Mis­tak­ing the im­pure for the pure? That could ap­ply to our mis­per­cep­tion about the pu­rity of bottled wa­ter, or to an un­con­scious spir­i­tual at­ti­tude, like be­liev­ing that be­ing a vege­tar­ian or a Bud­dhist or a yogi will pro­tect you from the in­evitable suf­fer­ing of life. But when you ap­ply the su­tra on a deep level, you see that it is de­scrib­ing the ig­no­rance that makes you mis­take what is a pass­ing state—a com­plex of thoughts, emo­tions, and bod­ily sen­sa­tions—for the pure con­scious­ness that is your true Self.

Be­liev­ing that sor­row is hap­pi­ness? That mis­per­cep­tion has been kick­ing our butts since the frst time we longed for a toy—be­liev­ing that hav­ing it would be the best thing ever—and then grew bored with it. Real joy is the nat­u­ral de­light that arises spon­ta­neously from within us, the de­light in life it­self. It’s not that a good date or a pow­er­ful yoga ses­sion or a de­li­cious meal can’t trig­ger joy. But the kind of hap­pi­ness that de­pends on some­thing else, even some­thing as sub­tle as a ses­sion of med­i­ta­tion, al­ways ends, and when it does, it leaves an empti­ness in its wake.

Mis­tak­ing the false self for the true Self? This is the essence, the linch­pin, of the whole struc­ture of avidya. It’s not just that you iden­tify with the body; you iden­tify with ev­ery pass­ing mood or thought about your­self, with­out rec­og­niz­ing that within you there is some­thing un­chang­ing, joy­ful, and aware. Thus, some­one like Lau­ren, whose true Self is vast, bril­liant, and made of love, comes to feel that her life is in ru­ins when a torn lig­a­ment keeps her from prac­tic­ing War­rior Pose II.

Wake-up call

Taken to­gether, th­ese fa­vors of avidya cause you to live in a kind of trance state—aware of what’s ob­vi­ous on the sur­face but un­able to rec­og­nize the un­der- ly­ing re­al­ity. Since this per­sonal trance is fully sup­ported by the be­liefs and per­cep­tions of the cul­ture around you, it’s dif­fcult for most of us even to rec­og­nize the ex­is­tence of the veil. To fully dis­man­tle avidya is the deep goal of yoga, and it de­mands a rad­i­cal shift of con­scious­ness. But the good news is that just rec­og­niz­ing that you’re en­tranced is to be­gin to wake up from the dream. And you can be­gin to free your­self from its more egre­gious man­i­fes­ta­tions by sim­ply be­ing will­ing to ques­tion the va­lid­ity of your ideas and feel­ings about who you are.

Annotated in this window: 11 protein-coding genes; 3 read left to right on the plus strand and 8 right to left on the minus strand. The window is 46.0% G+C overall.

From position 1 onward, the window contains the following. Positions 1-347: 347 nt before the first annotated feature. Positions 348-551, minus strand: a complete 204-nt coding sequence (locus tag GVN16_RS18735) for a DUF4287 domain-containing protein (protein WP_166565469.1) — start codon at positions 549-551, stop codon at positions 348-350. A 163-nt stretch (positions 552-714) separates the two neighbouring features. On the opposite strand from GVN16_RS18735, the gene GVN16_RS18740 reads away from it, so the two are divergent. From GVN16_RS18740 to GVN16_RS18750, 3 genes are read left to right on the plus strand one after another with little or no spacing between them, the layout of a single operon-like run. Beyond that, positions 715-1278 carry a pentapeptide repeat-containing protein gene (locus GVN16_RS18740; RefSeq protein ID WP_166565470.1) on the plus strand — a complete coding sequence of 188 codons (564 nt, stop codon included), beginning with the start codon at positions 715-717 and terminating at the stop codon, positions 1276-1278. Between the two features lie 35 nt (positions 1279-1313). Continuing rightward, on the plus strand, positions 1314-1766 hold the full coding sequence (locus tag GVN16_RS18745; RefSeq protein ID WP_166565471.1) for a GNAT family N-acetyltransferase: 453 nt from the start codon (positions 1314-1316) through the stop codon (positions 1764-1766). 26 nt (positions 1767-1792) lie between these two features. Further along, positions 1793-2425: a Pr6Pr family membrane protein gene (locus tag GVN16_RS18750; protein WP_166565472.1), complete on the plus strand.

Avidya makes you be­lieve that the way you think or feel things are is the way they ac­tu­ally are. You can step past this mis­per­cep­tion by look­ing at what your mind ha­bit­u­ally tells you and by ques­tion­ing its con­clu­sions about re­al­ity. Then, go a step fur­ther and no­tice how feel­ings cre­ate thoughts, and thoughts cre­ate feel­ings—and how the re­al­ity they con­struct for you is ex­actly that: a con­struct!

One of the great mo­ments for catching your own avidya is to tune in to the frst con­scious feel­ing that sur­faces as you wake up in the morn­ing. Then, no­tice where it takes you. For sev­eral days re­cently, I woke up feel­ing lonely and slightly sad. This is not usual for me, so it caught my at­ten­tion. I would emerge from the pre­wak­ing state and open my eyes to a gray sky (we were hav­ing a lot of morn­ing fog on the Cal­i­for­nia coast that week). I’d feel a dull, sink­ing en­ergy in my body. Within sec­onds, some­thing would grab hold of that feel­ing, iden­tify with it (“I’m sad”), and ex­pand it into a dulled gray in­ner land­scape. This au­to­matic process is the ac­tion of what in yoga is called the “I-maker,” or ahamkara— the me­chan­i­cal ten­dency to con­struct a “me” out of the sep­a­rate com­po­nents of in­ner ex­pe­ri­ence. The in­ner di­a­logue ran some­thing like this: “Oh, no, an­other gray day. Gray skies make me feel de­pressed. I need to get out of this cli­mate. No, I shouldn’t blame the weather. It’s me. I have th­ese de­pressed fam­ily genes. It’s hope­less!” Be­fore I even got out of bed, I had writ­ten off my en­tire day.